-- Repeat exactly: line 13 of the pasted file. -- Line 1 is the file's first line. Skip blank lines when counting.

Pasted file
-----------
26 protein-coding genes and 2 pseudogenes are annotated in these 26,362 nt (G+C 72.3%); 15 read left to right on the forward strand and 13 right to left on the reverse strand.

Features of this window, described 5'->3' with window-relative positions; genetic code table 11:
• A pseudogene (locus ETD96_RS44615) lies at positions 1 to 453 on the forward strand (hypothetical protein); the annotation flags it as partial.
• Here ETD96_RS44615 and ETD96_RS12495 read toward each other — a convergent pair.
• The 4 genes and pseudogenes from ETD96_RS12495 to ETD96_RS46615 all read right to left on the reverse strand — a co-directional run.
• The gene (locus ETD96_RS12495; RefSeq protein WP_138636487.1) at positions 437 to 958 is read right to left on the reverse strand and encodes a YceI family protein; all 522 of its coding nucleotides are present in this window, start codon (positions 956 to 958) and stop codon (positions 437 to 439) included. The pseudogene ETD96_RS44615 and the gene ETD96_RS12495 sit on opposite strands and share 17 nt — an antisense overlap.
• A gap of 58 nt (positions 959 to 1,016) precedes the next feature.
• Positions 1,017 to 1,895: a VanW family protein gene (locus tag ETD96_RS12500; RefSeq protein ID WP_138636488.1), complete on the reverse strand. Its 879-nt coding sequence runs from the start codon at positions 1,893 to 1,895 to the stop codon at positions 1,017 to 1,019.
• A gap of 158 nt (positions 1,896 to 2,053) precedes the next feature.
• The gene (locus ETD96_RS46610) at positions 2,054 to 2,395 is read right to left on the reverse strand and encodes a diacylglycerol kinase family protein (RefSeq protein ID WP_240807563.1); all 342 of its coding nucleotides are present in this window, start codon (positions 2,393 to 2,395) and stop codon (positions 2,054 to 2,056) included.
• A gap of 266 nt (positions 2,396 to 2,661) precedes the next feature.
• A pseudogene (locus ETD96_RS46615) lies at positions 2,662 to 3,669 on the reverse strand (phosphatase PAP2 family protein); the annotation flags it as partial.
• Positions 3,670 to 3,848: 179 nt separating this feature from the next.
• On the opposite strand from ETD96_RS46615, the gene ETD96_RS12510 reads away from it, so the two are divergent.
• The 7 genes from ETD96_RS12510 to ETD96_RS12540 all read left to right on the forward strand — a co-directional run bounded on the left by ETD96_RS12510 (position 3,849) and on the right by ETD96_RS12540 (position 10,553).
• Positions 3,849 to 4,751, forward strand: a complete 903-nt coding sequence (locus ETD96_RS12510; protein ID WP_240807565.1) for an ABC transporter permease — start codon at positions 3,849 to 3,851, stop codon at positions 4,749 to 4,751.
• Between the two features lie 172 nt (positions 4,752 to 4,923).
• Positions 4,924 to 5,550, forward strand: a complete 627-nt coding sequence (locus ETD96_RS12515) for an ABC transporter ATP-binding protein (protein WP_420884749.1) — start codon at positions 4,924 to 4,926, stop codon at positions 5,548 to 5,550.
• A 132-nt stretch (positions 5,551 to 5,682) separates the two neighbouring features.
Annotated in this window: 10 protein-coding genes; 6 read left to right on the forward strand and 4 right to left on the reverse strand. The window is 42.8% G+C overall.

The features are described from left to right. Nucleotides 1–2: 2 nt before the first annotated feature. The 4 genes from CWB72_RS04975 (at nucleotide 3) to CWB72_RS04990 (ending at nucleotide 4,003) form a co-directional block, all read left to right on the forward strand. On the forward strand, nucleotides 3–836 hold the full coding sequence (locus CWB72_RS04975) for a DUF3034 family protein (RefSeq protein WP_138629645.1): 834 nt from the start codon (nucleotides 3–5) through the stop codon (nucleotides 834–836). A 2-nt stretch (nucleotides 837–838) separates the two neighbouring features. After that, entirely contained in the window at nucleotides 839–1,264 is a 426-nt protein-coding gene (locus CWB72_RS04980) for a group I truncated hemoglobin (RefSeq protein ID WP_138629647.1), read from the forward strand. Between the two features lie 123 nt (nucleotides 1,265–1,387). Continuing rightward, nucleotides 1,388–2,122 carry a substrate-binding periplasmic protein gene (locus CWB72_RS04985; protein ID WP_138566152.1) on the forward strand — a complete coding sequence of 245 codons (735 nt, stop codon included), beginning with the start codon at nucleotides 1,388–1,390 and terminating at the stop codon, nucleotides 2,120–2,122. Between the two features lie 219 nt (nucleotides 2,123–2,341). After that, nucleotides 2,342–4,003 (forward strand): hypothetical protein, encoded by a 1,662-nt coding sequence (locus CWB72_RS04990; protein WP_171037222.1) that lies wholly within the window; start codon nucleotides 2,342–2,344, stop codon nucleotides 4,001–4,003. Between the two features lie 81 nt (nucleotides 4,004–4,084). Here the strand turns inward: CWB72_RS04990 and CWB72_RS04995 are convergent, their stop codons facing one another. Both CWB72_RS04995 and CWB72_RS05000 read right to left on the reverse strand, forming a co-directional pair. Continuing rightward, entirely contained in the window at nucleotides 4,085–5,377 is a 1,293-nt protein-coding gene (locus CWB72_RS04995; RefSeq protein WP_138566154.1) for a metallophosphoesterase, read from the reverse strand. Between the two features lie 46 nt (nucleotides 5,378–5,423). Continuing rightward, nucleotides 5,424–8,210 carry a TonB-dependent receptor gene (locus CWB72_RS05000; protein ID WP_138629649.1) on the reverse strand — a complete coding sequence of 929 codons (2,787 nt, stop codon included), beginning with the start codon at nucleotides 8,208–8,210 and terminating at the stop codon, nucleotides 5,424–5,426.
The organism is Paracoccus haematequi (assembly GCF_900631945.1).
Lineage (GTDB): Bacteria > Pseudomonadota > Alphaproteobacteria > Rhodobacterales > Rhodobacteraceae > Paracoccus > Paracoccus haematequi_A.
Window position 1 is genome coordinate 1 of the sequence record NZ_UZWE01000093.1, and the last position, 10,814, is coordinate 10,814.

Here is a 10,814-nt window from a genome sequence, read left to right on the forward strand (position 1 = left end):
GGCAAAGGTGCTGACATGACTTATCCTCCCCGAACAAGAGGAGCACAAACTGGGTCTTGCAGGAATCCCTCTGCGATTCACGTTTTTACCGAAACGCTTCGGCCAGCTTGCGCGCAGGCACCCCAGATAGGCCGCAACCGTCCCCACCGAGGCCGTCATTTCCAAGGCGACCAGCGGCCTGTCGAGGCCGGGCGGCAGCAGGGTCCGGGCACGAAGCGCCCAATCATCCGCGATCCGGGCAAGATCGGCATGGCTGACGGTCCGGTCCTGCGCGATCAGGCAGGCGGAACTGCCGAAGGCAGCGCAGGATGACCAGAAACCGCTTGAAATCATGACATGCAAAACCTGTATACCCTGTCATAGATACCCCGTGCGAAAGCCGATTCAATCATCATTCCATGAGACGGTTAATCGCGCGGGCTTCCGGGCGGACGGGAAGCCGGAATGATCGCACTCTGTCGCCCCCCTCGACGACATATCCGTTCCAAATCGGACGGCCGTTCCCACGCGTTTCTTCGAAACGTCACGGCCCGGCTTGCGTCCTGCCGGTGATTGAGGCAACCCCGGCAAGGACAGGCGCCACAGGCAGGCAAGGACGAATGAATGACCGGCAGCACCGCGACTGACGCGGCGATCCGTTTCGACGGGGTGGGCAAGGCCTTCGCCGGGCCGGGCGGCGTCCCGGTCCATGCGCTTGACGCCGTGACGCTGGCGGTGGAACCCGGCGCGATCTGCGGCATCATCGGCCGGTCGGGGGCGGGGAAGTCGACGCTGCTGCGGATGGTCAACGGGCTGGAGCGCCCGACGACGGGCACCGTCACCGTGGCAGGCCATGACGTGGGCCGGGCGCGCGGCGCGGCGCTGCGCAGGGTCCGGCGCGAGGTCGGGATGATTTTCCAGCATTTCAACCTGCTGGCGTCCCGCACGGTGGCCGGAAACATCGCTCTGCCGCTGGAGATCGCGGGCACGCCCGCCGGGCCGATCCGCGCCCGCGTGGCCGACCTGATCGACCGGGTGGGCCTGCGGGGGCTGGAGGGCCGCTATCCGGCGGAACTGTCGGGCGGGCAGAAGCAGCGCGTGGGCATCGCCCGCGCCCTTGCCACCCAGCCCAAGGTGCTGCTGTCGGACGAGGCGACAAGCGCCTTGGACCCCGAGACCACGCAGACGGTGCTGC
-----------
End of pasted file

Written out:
• Positions 3,670 to 3,848: 179 nt separating this feature from the next.